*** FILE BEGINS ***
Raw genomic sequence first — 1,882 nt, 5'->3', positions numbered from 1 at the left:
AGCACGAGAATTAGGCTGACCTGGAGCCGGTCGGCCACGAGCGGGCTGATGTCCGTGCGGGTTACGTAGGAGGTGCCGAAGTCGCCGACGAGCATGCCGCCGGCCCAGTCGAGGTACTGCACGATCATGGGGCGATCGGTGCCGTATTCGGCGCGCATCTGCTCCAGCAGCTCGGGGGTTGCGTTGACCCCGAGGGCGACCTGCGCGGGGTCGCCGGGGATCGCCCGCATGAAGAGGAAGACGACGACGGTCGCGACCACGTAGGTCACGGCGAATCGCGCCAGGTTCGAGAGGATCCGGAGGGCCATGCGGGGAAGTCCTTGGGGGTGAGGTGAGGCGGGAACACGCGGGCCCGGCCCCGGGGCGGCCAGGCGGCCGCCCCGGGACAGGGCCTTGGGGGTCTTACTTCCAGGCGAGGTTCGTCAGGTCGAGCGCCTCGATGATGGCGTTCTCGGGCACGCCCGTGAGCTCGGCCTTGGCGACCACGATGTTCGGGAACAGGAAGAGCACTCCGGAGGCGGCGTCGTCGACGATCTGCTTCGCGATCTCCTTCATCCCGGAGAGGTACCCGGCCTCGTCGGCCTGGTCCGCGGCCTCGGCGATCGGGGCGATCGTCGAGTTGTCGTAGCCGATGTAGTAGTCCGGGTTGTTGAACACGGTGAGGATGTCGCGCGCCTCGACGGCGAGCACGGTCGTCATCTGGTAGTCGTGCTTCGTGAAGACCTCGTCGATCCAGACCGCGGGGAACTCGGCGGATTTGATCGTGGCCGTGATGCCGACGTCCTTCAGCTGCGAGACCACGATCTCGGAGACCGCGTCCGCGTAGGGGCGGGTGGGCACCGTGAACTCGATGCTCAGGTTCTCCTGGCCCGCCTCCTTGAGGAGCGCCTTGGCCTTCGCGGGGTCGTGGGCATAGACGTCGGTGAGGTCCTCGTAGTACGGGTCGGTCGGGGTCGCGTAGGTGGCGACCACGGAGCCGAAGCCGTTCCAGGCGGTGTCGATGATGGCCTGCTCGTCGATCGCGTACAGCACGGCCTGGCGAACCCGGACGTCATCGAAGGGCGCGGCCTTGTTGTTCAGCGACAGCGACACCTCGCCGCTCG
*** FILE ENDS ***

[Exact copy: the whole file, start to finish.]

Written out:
Raw genomic sequence first — 1,882 nt, 5'->3', positions numbered from 1 at the left:
AGCACGAGAATTAGGCTGACCTGGAGCCGGTCGGCCACGAGCGGGCTGATGTCCGTGCGGGTTACGTAGGAGGTGCCGAAGTCGCCGACGAGCATGCCGCCGGCCCAGTCGAGGTACTGCACGATCATGGGGCGATCGGTGCCGTATTCGGCGCGCATCTGCTCCAGCAGCTCGGGGGTTGCGTTGACCCCGAGGGCGACCTGCGCGGGGTCGCCGGGGATCGCCCGCATGAAGAGGAAGACGACGACGGTCGCGACCACGTAGGTCACGGCGAATCGCGCCAGGTTCGAGAGGATCCGGAGGGCCATGCGGGGAAGTCCTTGGGGGTGAGGTGAGGCGGGAACACGCGGGCCCGGCCCCGGGGCGGCCAGGCGGCCGCCCCGGGACAGGGCCTTGGGGGTCTTACTTCCAGGCGAGGTTCGTCAGGTCGAGCGCCTCGATGATGGCGTTCTCGGGCACGCCCGTGAGCTCGGCCTTGGCGACCACGATGTTCGGGAACAGGAAGAGCACTCCGGAGGCGGCGTCGTCGACGATCTGCTTCGCGATCTCCTTCATCCCGGAGAGGTACCCGGCCTCGTCGGCCTGGTCCGCGGCCTCGGCGATCGGGGCGATCGTCGAGTTGTCGTAGCCGATGTAGTAGTCCGGGTTGTTGAACACGGTGAGGATGTCGCGCGCCTCGACGGCGAGCACGGTCGTCATCTGGTAGTCGTGCTTCGTGAAGACCTCGTCGATCCAGACCGCGGGGAACTCGGCGGATTTGATCGTGGCCGTGATGCCGACGTCCTTCAGCTGCGAGACCACGATCTCGGAGACCGCGTCCGCGTAGGGGCGGGTGGGCACCGTGAACTCGATGCTCAGGTTCTCCTGGCCCGCCTCCTTGAGGAGCGCCTTGGCCTTCGCGGGGTCGTGGGCATAGACGTCGGTGAGGTCCTCGTAGTACGGGTCGGTCGGGGTCGCGTAGGTGGCGACCACGGAGCCGAAGCCGTTCCAGGCGGTGTCGATGATGGCCTGCTCGTCGATCGCGTACAGCACGGCCTGGCGAACCCGGACGTCATCGAAGGGCGCGGCCTTGTTGTTCAGCGACAGCGACACCTCGCCGCTCG